I was recently asked by a high-school student if I ever get nervous before a performance. The student assumed that everyone who has made it to a top orchestra must have nerves of steel and be impervious to normal human responses. It got me thinking about some of the misconceptions floating around about performing. Here are some big ones:
- Pros are made of steel and never get nervous.
- Of course pros can get nervous! However, pros train themselves to stay focused on the process of the performance. This can take some work, but you learn to focus your mind on what you’re doing, rather than worrying about what might happen next.
- I crashed—it was terrible!
- Some people magnify their mistakes, while others seem not to hear them at all. Unfortunately, it’s hard to know how our performances really sound until we are in the habit of recording BOTH our practice sessions and performances. But that’s no reason to avoid opportunities to perform, since they are great tools to fast-track your improvement. Even if you did “crash,” it was better to have had the courage to get up on stage and try, rather than stay at home out of fear.
- You shouldn’t perform a piece of music until it’s perfect and you feel “ready.”
- There is no such thing as a perfect performance. If you are chasing perfection, odds are you are NEVER going to feel “ready.” Having a feeling of confidence comes from experience and thoughtful repetition, so do the work in the practice room and go for it on the stage. For most people, performing is a learned skill, so take all the opportunities you can get to perform, and don’t hold back out of worry that it won’t be “perfect.”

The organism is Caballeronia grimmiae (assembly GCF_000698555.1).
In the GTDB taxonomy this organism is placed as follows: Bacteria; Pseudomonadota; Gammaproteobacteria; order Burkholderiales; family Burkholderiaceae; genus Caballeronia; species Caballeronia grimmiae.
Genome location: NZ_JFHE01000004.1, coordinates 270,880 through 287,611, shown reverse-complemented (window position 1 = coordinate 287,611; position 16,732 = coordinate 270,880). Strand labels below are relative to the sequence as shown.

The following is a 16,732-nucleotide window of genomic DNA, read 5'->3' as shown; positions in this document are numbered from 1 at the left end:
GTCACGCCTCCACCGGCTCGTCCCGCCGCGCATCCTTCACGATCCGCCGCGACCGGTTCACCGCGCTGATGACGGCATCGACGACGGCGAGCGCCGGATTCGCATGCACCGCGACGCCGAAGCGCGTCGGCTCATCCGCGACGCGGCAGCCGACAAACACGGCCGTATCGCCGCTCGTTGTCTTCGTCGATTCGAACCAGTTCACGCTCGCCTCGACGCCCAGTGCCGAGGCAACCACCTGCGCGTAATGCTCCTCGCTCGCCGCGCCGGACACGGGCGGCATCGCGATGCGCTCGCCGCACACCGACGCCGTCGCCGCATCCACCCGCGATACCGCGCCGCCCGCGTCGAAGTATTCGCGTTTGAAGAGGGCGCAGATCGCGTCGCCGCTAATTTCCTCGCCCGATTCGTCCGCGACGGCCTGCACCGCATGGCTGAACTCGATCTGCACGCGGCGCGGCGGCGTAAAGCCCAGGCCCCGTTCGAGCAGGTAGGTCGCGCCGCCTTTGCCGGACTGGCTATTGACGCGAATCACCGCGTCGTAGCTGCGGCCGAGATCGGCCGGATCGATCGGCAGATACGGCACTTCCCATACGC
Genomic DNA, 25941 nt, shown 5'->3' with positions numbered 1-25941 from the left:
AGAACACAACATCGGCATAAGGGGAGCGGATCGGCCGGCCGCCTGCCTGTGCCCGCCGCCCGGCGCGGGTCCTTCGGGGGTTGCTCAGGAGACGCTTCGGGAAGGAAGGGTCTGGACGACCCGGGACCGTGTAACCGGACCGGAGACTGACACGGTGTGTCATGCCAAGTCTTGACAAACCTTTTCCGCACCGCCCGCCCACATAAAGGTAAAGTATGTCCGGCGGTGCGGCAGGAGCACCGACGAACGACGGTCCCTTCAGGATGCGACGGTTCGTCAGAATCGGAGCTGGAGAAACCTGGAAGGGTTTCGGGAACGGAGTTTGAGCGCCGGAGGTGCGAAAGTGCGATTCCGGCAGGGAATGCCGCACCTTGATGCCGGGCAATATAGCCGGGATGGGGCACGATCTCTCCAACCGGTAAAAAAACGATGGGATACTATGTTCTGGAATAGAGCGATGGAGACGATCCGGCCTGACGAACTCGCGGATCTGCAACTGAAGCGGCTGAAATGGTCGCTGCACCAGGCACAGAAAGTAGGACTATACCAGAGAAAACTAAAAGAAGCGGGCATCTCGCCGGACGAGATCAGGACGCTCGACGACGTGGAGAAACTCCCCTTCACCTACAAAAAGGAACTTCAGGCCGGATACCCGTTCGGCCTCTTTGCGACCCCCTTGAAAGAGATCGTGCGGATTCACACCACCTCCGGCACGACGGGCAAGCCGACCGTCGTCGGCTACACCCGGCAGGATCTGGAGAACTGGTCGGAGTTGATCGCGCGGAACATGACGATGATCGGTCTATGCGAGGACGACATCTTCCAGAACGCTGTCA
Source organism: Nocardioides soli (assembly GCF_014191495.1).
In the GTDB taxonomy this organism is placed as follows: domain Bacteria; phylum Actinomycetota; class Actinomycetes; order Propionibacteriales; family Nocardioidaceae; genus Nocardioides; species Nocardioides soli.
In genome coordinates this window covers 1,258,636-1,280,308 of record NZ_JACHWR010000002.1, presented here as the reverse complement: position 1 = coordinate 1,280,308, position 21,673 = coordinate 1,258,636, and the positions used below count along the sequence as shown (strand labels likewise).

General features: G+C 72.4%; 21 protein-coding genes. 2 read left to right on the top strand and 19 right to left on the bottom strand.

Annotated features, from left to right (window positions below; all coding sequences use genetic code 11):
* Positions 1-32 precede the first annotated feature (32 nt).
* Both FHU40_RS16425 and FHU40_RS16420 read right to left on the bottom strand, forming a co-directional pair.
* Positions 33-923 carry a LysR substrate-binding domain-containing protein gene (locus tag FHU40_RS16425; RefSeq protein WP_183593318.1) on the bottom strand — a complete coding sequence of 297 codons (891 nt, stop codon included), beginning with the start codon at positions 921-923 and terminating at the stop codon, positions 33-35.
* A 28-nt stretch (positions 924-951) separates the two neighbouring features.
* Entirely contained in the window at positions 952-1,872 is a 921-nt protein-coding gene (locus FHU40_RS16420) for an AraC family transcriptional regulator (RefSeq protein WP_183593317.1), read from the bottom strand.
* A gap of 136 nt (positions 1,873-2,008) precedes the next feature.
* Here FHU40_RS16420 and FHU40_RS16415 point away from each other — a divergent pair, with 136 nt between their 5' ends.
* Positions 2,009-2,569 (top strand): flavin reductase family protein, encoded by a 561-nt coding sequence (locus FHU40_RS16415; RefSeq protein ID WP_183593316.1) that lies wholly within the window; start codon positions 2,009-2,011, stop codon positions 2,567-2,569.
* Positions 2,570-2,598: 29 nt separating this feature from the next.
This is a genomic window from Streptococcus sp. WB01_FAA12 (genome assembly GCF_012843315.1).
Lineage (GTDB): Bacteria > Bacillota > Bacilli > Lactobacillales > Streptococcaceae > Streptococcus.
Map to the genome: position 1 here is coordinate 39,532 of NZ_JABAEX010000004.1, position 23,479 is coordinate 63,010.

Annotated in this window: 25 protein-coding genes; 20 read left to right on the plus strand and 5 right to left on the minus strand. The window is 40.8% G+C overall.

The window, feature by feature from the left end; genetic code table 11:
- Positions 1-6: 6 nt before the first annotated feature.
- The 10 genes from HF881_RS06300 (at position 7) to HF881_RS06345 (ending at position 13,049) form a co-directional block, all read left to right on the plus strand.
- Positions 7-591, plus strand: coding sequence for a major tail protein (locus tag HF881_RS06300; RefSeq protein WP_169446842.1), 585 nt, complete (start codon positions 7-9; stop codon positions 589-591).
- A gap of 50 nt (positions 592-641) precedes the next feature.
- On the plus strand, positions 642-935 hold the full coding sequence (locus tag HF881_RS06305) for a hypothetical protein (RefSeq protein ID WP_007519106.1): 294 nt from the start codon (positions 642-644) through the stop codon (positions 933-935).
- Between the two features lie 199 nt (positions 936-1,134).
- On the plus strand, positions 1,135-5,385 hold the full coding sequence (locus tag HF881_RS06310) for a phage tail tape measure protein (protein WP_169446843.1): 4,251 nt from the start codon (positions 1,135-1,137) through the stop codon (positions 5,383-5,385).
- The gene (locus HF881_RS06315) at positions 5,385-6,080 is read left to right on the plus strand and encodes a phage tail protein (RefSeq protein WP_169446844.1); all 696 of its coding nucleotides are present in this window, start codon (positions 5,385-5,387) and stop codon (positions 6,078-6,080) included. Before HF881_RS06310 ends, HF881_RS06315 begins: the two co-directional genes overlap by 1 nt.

- If you did well, it was just dumb luck/If it went badly, it was just a fluke.
- For better or for worse, people usually perform EXACTLY as well as they are prepared to perform. This might mean that you knew the piece well, but you didn’t practice performing it under pressure, so things fell apart on stage. Or it might mean that you didn’t know it as well as you thought you did. Or it might mean that you thought you weren’t prepared, but you actually did put in the right kind of work to play well, despite your nerves.
- I should be ashamed of myself if my performance doesn’t go well.
- Shame is a useless emotion. Congratulate yourself on having the courage to perform, regardless of how it went. Take note of the things that didn’t go well, and decide what you’re going to do about them for next time. After that, let it go—there is no further benefit to be gained from ruminating over something that has passed. Take your work seriously, but don’t take yourself too seriously.
The Takeaway: Don’t let misconceptions stop you from taking steps to achieve your goals—many musicians get discouraged before they even get started. There’s a lot of misinformation out there, and a lot of it can mess with your head. Performing well isn’t some kind of magic—it’s a learned skill that takes time to master. Stay strong and try to steer clear of the handwringing and fear out there.
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OK…now go practice!
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